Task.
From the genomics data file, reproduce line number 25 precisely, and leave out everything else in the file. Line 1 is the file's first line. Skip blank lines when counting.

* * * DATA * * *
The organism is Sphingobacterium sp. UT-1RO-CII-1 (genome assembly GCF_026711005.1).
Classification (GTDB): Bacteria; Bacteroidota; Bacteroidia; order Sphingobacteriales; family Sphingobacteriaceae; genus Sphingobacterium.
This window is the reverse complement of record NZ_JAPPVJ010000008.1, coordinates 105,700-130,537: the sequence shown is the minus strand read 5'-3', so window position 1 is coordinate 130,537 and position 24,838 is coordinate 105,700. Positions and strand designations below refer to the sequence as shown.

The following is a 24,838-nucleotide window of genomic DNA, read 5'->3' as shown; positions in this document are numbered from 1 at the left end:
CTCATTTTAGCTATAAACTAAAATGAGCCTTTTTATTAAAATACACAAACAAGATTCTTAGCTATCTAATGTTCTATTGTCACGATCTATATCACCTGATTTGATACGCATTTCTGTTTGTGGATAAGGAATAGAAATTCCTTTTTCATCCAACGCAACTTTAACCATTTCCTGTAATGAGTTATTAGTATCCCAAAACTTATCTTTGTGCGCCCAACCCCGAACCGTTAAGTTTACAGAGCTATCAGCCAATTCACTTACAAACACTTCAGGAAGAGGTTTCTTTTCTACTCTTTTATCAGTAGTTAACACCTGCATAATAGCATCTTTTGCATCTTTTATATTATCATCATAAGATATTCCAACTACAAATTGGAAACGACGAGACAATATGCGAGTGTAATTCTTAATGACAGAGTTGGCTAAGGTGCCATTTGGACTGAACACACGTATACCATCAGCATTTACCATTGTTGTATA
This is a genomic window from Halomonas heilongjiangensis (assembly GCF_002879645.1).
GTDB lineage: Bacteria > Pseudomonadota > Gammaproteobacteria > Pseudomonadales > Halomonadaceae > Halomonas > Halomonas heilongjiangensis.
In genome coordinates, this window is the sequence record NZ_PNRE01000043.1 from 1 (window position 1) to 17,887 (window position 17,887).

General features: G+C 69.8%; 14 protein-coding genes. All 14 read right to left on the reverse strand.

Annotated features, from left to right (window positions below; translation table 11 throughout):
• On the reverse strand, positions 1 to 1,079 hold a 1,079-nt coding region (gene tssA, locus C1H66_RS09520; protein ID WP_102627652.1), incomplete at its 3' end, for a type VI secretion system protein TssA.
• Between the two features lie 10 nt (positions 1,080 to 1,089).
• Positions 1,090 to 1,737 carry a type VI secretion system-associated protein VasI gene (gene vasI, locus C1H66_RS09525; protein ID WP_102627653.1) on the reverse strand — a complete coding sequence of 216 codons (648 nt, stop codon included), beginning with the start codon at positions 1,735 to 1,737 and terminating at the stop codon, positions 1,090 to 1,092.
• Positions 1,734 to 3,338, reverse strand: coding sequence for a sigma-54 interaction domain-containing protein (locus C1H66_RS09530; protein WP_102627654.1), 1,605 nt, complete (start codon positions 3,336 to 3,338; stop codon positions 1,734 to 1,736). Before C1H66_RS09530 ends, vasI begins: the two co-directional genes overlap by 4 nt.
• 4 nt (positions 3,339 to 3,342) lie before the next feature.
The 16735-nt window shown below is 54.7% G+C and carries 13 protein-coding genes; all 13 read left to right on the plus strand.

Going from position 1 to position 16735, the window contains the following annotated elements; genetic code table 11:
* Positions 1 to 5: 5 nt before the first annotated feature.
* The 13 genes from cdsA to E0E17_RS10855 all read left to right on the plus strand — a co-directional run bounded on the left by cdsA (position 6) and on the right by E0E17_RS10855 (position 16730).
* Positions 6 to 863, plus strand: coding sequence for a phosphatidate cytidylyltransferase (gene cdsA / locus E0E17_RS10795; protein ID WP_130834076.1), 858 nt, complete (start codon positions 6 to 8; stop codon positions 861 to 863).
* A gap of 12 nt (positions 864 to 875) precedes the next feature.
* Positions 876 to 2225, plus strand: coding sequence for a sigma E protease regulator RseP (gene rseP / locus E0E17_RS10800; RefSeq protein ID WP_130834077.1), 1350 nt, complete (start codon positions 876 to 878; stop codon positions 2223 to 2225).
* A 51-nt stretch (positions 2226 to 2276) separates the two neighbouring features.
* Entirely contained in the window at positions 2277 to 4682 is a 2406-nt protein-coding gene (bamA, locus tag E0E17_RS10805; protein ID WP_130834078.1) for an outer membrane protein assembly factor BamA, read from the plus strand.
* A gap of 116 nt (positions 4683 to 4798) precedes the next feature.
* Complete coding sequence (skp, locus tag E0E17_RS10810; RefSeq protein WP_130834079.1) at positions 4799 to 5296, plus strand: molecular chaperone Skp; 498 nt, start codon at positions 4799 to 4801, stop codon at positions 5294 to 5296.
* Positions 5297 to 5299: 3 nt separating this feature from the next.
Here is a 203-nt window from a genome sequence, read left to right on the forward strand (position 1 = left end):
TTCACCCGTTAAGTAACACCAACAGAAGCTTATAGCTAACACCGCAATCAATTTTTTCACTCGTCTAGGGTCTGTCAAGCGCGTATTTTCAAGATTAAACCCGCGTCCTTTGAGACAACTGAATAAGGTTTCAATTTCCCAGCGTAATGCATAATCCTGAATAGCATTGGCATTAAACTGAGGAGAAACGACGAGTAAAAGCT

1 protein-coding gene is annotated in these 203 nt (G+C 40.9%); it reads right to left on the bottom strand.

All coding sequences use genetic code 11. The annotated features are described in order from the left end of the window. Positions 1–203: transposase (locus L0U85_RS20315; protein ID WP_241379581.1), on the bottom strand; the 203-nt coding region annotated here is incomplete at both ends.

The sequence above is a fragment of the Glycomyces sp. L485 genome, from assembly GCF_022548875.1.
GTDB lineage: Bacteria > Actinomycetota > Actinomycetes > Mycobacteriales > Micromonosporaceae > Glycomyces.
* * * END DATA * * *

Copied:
* A gap of 116 nt (positions 4683 to 4798) precedes the next feature.